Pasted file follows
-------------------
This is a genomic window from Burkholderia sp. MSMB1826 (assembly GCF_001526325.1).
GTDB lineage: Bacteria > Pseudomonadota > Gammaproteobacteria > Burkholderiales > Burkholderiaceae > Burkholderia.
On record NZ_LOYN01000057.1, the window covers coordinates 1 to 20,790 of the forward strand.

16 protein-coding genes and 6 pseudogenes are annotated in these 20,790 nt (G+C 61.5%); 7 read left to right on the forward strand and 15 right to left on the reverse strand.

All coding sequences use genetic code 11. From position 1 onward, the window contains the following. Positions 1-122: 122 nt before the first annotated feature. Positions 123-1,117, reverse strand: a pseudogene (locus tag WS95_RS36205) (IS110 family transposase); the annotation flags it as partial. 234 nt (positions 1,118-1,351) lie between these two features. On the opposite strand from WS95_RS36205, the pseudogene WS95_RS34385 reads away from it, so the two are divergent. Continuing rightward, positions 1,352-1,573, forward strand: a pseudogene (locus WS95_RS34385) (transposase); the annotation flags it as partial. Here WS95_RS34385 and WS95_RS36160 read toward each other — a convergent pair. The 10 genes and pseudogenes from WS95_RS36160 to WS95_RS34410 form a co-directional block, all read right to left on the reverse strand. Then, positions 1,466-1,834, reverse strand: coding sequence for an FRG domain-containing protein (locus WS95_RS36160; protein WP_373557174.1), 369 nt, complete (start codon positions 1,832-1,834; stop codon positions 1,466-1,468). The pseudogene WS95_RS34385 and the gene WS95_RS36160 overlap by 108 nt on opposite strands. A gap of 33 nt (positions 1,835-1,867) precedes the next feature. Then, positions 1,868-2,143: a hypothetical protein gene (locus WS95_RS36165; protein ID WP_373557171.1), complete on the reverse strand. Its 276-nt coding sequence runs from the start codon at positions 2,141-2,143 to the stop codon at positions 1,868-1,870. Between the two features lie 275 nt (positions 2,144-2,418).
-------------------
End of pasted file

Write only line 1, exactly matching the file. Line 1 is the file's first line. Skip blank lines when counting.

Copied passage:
This is a genomic window from Burkholderia sp. MSMB1826 (assembly GCF_001526325.1).